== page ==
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See detailWeakening the tight coupling between geometry and simulation in isogeometric analysis: from sub- and super- geometric analysis to Geometry Independent Field approximaTion (GIFT)
Atroshchenko, Elena; Tomar, Satyendra UL; Xu, Gang et al

in International Journal for Numerical Methods in Engineering (2018)

This paper presents an approach to generalize the concept of isogeometric analysis (IGA) by allowing different spaces for parameterization of the computational domain and for approximation of the solution ... [more ▼]

This paper presents an approach to generalize the concept of isogeometric analysis (IGA) by allowing different spaces for parameterization of the computational domain and for approximation of the solution field. The method inherits the main advantage of isogeometric analysis, i.e. preserves the original, exact CAD geometry (for example, given by NURBS), but allows pairing it with an approximation space which is more suitable/flexible for analysis, for example, T-splines, LR-splines, (truncated) hierarchical B-splines, and PHT-splines. This generalization offers the advantage of adaptive local refinement without the need to re-parameterize the domain, and therefore without weakening the link with the CAD model. We demonstrate the use of the method with different choices of the geometry and field splines, and show that, despite the failure of the standard patch test, the optimum convergence rate is achieved for non-nested spaces. [less ▲]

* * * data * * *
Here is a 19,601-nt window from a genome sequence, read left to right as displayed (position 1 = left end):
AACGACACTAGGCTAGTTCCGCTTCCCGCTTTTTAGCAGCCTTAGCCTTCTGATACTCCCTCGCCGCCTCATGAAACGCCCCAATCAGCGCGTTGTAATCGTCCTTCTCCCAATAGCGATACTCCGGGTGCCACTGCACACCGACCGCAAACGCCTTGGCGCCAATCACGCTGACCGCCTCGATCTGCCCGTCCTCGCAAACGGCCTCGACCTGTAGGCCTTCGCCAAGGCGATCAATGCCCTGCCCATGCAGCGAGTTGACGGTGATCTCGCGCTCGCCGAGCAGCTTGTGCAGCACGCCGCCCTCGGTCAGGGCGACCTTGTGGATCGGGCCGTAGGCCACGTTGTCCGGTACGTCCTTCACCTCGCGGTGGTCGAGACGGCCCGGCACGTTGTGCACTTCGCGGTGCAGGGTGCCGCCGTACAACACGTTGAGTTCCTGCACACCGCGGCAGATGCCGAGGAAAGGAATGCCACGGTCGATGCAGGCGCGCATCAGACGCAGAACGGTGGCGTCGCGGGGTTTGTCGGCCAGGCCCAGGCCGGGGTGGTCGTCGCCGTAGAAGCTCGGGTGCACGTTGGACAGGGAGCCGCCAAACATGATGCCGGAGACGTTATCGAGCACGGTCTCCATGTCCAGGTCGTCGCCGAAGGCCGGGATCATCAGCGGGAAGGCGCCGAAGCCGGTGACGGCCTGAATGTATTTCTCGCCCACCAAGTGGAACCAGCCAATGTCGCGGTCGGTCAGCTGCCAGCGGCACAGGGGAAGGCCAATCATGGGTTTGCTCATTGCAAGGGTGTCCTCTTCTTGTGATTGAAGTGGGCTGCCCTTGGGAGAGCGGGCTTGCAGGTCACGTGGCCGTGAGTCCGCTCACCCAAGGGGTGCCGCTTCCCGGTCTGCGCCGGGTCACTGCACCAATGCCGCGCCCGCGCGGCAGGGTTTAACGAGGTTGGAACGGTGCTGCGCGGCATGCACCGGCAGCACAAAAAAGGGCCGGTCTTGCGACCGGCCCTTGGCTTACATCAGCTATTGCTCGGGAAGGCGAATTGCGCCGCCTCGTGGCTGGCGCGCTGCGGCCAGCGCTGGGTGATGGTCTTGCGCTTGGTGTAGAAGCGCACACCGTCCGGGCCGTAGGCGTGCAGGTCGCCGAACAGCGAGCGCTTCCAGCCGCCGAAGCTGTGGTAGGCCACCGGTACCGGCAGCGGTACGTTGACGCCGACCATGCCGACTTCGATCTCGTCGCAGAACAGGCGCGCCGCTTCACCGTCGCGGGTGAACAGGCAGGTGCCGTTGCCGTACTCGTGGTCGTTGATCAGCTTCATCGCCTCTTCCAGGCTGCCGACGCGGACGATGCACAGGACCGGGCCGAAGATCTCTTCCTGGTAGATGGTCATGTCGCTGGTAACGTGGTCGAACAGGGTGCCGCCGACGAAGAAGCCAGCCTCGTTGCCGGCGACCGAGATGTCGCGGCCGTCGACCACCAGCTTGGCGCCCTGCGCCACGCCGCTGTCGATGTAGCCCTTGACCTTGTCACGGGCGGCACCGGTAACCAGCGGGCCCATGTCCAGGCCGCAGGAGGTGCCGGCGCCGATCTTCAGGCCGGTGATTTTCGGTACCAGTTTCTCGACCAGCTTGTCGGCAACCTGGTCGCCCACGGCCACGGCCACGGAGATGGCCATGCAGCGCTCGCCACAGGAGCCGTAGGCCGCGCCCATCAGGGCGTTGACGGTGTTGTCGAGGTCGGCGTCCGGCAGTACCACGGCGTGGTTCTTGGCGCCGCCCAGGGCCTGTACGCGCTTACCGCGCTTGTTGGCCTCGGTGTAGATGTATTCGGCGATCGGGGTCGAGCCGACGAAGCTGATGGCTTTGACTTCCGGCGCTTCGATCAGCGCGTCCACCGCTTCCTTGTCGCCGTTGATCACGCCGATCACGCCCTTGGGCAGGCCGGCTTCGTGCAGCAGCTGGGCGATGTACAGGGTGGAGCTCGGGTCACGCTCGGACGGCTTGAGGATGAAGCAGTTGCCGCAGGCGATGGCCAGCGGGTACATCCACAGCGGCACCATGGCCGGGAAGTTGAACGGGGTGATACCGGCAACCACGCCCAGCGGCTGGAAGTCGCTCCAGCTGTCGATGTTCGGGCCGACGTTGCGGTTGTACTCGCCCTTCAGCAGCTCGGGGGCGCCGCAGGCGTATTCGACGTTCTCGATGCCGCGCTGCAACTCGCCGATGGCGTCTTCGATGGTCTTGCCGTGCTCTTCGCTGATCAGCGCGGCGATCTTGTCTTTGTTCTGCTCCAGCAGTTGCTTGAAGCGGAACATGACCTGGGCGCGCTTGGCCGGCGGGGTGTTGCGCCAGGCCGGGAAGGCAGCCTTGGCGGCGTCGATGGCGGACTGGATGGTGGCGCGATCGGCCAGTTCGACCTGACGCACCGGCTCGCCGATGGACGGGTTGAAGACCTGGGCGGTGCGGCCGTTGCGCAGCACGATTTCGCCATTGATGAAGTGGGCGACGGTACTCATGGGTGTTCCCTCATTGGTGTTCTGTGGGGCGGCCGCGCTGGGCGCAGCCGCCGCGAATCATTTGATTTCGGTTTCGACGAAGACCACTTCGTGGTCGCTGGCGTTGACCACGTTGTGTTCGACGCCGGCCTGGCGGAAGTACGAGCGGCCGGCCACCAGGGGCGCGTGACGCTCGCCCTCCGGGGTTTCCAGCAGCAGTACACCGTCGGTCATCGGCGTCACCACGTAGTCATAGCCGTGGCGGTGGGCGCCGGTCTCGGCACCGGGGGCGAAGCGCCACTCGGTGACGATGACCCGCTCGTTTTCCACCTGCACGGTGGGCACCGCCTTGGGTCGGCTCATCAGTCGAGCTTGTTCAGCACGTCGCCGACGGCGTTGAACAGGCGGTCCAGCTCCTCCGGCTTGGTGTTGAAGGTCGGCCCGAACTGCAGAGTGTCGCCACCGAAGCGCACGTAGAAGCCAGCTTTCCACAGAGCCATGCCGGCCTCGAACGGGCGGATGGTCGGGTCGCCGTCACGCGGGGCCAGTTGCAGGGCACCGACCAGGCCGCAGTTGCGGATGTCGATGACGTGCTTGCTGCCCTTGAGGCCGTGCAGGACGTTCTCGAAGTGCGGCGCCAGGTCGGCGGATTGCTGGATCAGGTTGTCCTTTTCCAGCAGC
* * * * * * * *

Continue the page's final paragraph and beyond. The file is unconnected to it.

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See detailWell Conditioned and Optimally Convergent Extended Finite Elements and Vector Level Sets for Three-Dimensional Crack Propagation
Agathos, Konstantinos UL; Ventura, Giulio; Chatzi, Eleni et al

Scientific Conference (2016, June)

A three-dimensional (3D) version of the vector level set method [1] is combined to a well conditioned and optimally convergent XFEM variant in order to deal with non-planar three dimensional crack ... [more ▼]